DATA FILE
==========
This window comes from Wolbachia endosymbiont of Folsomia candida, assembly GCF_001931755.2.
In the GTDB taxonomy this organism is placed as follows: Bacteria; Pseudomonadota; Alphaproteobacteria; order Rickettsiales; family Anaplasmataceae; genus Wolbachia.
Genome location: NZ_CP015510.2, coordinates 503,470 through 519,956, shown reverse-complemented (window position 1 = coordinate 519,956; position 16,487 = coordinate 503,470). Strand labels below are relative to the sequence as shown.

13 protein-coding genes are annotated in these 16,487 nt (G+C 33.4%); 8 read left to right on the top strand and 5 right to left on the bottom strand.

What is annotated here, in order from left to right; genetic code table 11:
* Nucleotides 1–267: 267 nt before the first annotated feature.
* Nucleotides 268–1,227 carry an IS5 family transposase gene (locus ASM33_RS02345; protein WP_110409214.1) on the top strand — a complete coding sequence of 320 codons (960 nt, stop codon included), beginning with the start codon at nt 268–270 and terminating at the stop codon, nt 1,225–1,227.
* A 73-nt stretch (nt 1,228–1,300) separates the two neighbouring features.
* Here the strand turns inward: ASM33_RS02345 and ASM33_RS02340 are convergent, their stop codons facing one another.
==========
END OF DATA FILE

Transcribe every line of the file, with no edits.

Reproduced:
This window comes from Wolbachia endosymbiont of Folsomia candida, assembly GCF_001931755.2.
In the GTDB taxonomy this organism is placed as follows: Bacteria; Pseudomonadota; Alphaproteobacteria; order Rickettsiales; family Anaplasmataceae; genus Wolbachia.
Genome location: NZ_CP015510.2, coordinates 503,470 through 519,956, shown reverse-complemented (window position 1 = coordinate 519,956; position 16,487 = coordinate 503,470). Strand labels below are relative to the sequence as shown.

13 protein-coding genes are annotated in these 16,487 nt (G+C 33.4%); 8 read left to right on the top strand and 5 right to left on the bottom strand.

What is annotated here, in order from left to right; genetic code table 11:
* Nucleotides 1–267: 267 nt before the first annotated feature.
* Nucleotides 268–1,227 carry an IS5 family transposase gene (locus ASM33_RS02345; protein WP_110409214.1) on the top strand — a complete coding sequence of 320 codons (960 nt, stop codon included), beginning with the start codon at nt 268–270 and terminating at the stop codon, nt 1,225–1,227.
* A 73-nt stretch (nt 1,228–1,300) separates the two neighbouring features.
* Here the strand turns inward: ASM33_RS02345 and ASM33_RS02340 are convergent, their stop codons facing one another.